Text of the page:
It will be understood by those skilled in the art that various changes in form and details may be made therein without departing from the spirit and scope of the invention as defined in the appended claims. Thus, the breadth and scope of the present invention should not be limited by any of the above-described exemplary embodiments, but should be defined only in accordance with the following claims and their equivalents.
 The accompanying drawings, which are included to provide a further understanding of the invention and are incorporated in and constitute a part of this specification, illustrate embodiments of the invention and together with the description serve to explain the principles of the invention. In the drawings:
FIG. 1 illustrates a data format diagram of the present invention; and
FIG. 2 illustrates a system block diagram of the present invention.
 1. Field of the Invention
 The present invention relates to monitoring of data in a two-way communications system, and more particularly, to monitoring of transmissions using a time stamp.
 2. Related Art
 In a DOCSIS (Data Over Cable Service Interface Specification) 1.1 or 2.0 system (published by Cable Labs, Inc., and which is incorporated by reference herein), downstream data is continuous and of uniform pipeline delay between a cable modem termination system (CMTS) output process blocks and a cable modem (CM) input processing blocks. It is in this region of uniform pipeline delay where the CMTS inserts SYNC messages and the CM extracts SYNC messages. Specifically, outside the region of uniform pipeline delay, there are many applications where storing transmission data for later processing can be useful, provided there is information available about the time of the transmission, i.e., a timestamp associated with the data.
 The present invention is directed to a method and apparatus for marking a datum transmission with a time-stamp or time-code while in a real-time fixed pipeline delay process, prior to the datum being moved to a non-real time process.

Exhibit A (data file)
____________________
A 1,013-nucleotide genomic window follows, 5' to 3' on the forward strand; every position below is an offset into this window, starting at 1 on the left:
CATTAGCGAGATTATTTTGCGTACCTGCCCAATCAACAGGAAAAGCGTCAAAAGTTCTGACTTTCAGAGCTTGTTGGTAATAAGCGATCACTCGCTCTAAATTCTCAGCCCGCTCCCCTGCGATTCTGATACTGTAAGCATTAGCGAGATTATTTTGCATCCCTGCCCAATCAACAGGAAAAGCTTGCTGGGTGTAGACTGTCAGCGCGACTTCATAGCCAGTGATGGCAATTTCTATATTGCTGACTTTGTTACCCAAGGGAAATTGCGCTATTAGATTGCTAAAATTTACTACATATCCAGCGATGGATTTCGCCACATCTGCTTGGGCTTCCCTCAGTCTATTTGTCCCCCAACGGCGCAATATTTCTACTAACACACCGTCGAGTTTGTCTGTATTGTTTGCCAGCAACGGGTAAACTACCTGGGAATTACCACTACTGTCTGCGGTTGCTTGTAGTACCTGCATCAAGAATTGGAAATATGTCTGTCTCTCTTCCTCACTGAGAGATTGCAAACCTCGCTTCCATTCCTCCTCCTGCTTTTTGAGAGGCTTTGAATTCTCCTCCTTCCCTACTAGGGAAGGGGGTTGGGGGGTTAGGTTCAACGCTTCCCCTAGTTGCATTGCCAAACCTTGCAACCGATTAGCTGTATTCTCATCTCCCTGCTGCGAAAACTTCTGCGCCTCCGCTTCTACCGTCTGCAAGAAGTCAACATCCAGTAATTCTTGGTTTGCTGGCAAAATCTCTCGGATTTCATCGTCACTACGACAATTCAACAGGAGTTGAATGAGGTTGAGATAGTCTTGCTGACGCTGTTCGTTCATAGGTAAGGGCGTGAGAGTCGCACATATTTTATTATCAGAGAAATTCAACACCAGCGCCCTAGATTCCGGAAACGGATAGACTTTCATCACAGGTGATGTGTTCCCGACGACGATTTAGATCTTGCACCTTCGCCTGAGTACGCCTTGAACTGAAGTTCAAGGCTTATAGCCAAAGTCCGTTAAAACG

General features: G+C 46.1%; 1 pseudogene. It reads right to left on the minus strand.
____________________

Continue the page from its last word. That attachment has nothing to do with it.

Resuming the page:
There is provided a system for adding a time stamp to transmission traffic including a front end processor that receives a packet and generates a start of frame (SOF) pulse and a LENGTH field that corresponds to a length of the packet. A time stamp generator generates a time stamp. A synchronizer receives the LENGTH field and the SOF pulse from the front end processor and generates a control signal. A multiplexer inputs the packet from the front end processor, the control signal and the time stamp, and outputs a modified packet with a field in the packet replaced by the time stamp.
 In another aspect there is provided a method of time stamping transmission traffic including the steps of receiving a packet from a network, generating a real-time timestamp, generating a Start Of Frame signal and a control signal, and outputting a modified packet with a field in the packet replaced by the real-time timestamp in response to the control signal and the Start Of Frame signal.
 Additional features and advantages of the invention will be set forth in the description which follows, and in part will be apparent from the description, or may be learned by practice of the invention. The advantages of the invention will be realized and attained by the structure particularly pointed out in the written description and claims hereof as well as the appended drawings.
 It is to be understood that both the foregoing general description and the following detailed description are exemplary and explanatory and are intended to provide further explanation of the invention as claimed.
 This application claims priority to U.S. Provisional Patent Application No. 60/380,830, filed on May 17, 2002, entitled “METHOD AND CIRCUIT FOR INSERTION OF TIME STAMP INTO REAL TIME DATA,” which is incorporated herein by reference.